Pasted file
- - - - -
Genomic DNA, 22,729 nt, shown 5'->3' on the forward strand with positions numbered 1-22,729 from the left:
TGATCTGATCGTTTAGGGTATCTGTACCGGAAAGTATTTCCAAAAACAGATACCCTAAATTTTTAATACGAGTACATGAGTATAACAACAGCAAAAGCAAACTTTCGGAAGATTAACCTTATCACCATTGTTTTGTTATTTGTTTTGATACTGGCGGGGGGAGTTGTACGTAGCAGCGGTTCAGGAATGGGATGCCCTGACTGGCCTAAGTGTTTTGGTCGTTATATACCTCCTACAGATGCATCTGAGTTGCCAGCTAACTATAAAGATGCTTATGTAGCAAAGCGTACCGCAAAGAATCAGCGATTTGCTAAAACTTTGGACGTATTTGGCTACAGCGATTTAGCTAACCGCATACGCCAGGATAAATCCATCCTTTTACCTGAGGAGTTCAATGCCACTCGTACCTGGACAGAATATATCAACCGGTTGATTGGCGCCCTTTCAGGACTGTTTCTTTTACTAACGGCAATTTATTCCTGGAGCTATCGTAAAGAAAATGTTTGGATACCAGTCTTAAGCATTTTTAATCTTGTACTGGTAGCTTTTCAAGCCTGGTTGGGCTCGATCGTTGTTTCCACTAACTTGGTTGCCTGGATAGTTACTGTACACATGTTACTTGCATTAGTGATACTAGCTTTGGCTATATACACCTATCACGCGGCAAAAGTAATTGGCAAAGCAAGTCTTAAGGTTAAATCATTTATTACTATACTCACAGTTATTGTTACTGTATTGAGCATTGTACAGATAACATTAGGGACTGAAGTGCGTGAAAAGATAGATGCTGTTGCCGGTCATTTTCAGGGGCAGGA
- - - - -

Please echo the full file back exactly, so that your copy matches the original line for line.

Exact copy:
Genomic DNA, 22,729 nt, shown 5'->3' on the forward strand with positions numbered 1-22,729 from the left:
TGATCTGATCGTTTAGGGTATCTGTACCGGAAAGTATTTCCAAAAACAGATACCCTAAATTTTTAATACGAGTACATGAGTATAACAACAGCAAAAGCAAACTTTCGGAAGATTAACCTTATCACCATTGTTTTGTTATTTGTTTTGATACTGGCGGGGGGAGTTGTACGTAGCAGCGGTTCAGGAATGGGATGCCCTGACTGGCCTAAGTGTTTTGGTCGTTATATACCTCCTACAGATGCATCTGAGTTGCCAGCTAACTATAAAGATGCTTATGTAGCAAAGCGTACCGCAAAGAATCAGCGATTTGCTAAAACTTTGGACGTATTTGGCTACAGCGATTTAGCTAACCGCATACGCCAGGATAAATCCATCCTTTTACCTGAGGAGTTCAATGCCACTCGTACCTGGACAGAATATATCAACCGGTTGATTGGCGCCCTTTCAGGACTGTTTCTTTTACTAACGGCAATTTATTCCTGGAGCTATCGTAAAGAAAATGTTTGGATACCAGTCTTAAGCATTTTTAATCTTGTACTGGTAGCTTTTCAAGCCTGGTTGGGCTCGATCGTTGTTTCCACTAACTTGGTTGCCTGGATAGTTACTGTACACATGTTACTTGCATTAGTGATACTAGCTTTGGCTATATACACCTATCACGCGGCAAAAGTAATTGGCAAAGCAAGTCTTAAGGTTAAATCATTTATTACTATACTCACAGTTATTGTTACTGTATTGAGCATTGTACAGATAACATTAGGGACTGAAGTGCGTGAAAAGATAGATGCTGTTGCCGGTCATTTTCAGGGGCAGGA